And although people talk about the “closing wonk gap” (i.e. members of the general public figuring out facts about Obamacare that policy wonks on both sides of the debate have known for years), I guess you’d be prepared to agree with me that probably only a fraction of the people who need to understand the ins and outs of the proposed changes, actually properly do.

To give you some extra quick context, the video clip above has been viewed just 1.1 million times, which equates to it been seen by about 0.3% of the US population (Miley’s “Wrecking Ball” is on 327,294,077 views at the time of writing).

This hasn’t stopped anyone taking a position of course. And a strong one at that. There really aren’t very many ambivalent people in the US it seems, when it comes to this particular debate.

And it’s led to the fiercest, most destructive political brinksmanship and grandstanding in most of our living memories.

Why?

The concept is straightforward: Universal access to affordable healthcare ought to be the hallmark of a civilised well-developed society. Even at either extreme of the political spectrum, one ought to be able to get a nod on that, surely?

However even here in little Blighty, our precious NHS, providing care free at the point of use to all, is creaking and cracking as the apparently opposing forces of quality and affordability clash their irreconcilable heads. Even here it’s a nettle with a politically lethal sting.

The implications of realising a goal of this kind in a country (or more accurately countries) as huge and diverse as the United States go straight to the central ideological differences between the Elephant and the Donkey. And this is where the practicality of implementation simply falls apart.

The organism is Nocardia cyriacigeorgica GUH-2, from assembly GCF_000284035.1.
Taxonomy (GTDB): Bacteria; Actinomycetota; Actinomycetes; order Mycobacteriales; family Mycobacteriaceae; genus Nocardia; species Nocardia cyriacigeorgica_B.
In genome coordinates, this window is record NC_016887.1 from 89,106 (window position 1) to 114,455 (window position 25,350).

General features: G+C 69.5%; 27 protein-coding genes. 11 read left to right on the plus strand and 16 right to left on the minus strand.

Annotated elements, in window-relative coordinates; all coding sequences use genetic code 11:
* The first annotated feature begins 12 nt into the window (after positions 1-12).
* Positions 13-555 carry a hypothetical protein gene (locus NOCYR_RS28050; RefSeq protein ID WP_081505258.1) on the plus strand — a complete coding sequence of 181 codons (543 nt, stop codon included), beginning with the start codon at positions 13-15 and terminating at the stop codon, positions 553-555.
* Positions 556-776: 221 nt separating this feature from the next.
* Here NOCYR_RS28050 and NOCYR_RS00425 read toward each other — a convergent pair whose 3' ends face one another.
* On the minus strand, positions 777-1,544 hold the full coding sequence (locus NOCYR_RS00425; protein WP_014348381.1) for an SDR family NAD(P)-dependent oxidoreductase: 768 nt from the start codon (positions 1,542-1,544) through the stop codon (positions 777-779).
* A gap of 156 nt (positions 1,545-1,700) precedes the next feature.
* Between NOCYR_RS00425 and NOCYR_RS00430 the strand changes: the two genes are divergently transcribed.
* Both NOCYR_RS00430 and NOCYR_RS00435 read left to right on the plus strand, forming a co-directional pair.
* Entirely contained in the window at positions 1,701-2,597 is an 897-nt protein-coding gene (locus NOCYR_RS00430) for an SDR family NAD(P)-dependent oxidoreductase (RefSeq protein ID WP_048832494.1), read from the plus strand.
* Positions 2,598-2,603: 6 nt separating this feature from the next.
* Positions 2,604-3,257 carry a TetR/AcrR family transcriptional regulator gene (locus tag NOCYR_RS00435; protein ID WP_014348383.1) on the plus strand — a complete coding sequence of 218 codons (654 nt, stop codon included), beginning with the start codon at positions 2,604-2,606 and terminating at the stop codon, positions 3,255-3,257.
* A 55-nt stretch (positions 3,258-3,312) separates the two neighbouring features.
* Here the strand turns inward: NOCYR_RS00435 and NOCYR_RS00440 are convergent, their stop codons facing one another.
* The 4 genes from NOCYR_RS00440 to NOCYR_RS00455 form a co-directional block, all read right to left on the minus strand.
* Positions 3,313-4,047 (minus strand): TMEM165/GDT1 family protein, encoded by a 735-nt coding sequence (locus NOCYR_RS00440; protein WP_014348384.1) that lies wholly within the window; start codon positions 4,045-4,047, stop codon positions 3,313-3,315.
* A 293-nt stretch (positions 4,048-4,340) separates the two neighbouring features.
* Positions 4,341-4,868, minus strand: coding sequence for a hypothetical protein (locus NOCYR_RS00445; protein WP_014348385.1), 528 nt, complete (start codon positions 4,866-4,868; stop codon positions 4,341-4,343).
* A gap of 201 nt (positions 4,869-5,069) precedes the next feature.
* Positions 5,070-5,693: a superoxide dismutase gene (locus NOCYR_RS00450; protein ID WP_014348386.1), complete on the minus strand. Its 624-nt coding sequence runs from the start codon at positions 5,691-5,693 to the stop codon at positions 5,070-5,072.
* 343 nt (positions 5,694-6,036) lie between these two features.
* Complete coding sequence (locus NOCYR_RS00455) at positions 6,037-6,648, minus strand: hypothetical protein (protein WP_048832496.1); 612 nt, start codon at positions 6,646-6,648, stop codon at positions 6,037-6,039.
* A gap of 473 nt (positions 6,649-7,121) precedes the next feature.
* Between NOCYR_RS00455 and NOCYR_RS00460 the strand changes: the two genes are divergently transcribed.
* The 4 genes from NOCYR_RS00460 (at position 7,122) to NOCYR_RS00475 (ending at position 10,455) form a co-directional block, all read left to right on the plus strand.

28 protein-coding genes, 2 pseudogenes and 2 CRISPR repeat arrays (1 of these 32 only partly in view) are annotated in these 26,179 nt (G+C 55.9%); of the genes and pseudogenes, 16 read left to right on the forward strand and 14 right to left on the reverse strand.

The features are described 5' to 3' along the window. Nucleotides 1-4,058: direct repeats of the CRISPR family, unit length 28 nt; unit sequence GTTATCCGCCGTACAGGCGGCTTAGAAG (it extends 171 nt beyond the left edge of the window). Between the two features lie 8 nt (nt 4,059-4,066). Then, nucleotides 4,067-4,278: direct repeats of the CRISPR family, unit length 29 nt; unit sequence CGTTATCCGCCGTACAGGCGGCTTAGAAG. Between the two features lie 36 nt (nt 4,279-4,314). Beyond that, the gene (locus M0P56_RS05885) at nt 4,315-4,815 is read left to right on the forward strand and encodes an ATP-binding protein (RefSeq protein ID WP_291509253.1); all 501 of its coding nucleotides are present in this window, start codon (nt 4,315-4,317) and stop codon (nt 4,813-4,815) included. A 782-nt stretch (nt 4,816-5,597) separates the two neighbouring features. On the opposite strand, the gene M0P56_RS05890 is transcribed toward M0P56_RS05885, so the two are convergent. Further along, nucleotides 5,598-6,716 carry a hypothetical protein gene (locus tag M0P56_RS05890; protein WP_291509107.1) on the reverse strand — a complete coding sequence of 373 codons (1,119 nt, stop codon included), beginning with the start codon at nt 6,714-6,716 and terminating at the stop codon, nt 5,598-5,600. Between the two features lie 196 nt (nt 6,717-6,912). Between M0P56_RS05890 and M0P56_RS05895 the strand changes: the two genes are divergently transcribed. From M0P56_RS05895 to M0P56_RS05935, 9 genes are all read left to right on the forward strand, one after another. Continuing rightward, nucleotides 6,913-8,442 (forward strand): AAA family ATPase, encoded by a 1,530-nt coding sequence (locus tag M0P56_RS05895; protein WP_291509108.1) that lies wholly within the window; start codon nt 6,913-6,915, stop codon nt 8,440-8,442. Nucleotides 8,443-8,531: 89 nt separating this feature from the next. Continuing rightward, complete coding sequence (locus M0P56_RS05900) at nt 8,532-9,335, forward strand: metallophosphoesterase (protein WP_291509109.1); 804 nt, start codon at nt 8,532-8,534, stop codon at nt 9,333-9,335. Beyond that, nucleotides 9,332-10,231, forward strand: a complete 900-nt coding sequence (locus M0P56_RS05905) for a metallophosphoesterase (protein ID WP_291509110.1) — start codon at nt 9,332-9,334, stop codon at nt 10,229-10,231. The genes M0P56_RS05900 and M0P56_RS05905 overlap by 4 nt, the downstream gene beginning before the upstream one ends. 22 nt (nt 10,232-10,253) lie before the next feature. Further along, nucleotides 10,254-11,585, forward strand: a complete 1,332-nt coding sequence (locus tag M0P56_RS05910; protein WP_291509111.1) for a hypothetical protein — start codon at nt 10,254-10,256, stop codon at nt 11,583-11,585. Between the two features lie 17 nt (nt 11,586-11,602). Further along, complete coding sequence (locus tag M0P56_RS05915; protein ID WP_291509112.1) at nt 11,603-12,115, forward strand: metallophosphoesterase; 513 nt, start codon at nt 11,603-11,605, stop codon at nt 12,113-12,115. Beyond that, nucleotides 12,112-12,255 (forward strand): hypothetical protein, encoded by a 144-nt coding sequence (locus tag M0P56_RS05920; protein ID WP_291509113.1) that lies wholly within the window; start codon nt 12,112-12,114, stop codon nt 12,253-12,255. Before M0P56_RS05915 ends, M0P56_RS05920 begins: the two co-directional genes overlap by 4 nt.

Because democratic politics is really only successful when elected politicians of different persuasions propose, debate, negotiate, vote and repeat until a deal is brokered.

“Obamacare” is the first instance for 100 years where one party has simply steamrollered a bill with huge national implications without garnering any kind of even partial agreement from the opposing party.

To see this more clearly, look at the J. P. Morgan chart below, which shows that almost all the important and controversial bills in living memory were passed with at least some level of participation and consent from both parties in both chambers.

Now look at the bottom and contrast with Obamacare.

Obamacare JPM 1

The Democrats inability to empathise with their opponents implacable opposition to their solution has led to adopt a kind of “fuck you” politics, which can only provoke a “fuck you back, with knobs on” response. The Republicans, for their part, are now in the ludicrous position of proposing spoiling measures which may end up increasing the need for state intervention in the commercial supply of health insurance policies – one of the things they fundamentally oppose. The fight will go on, and the animosity between the two sides of legislators continues to grow.

And, just to remind you, 82% of Americans were perfectly happy with their health care system, before this all started (according to Gallup).

Now just 36% of voters support the bill.

And President Obama is now enjoying the worst popularity rating of any president except R. Nixon Esq.

A sharp reminder that big change needs broad consensus not just bright answers.

And establishing that broad consensus takes time, effort and excellent persuasion and communication skills – something noticeably lacking on both sides of the political divide in this instance.

It’s also a salutary reminder of another more important principle:

A democratic mandate gives you the right to try and govern. It doesn’t give you the right to get your own way.

That’s called something different.

Standard
Advertising, Behavioural Economics, Persuasion

I’d rather have the courage of your convictions

Years ago I ran the global advertising account for a huge multinational company.

It was my first experience of ‘stakeholder engagement’ on a global and massive scale.

The company prided itself on being a ‘consensus culture’.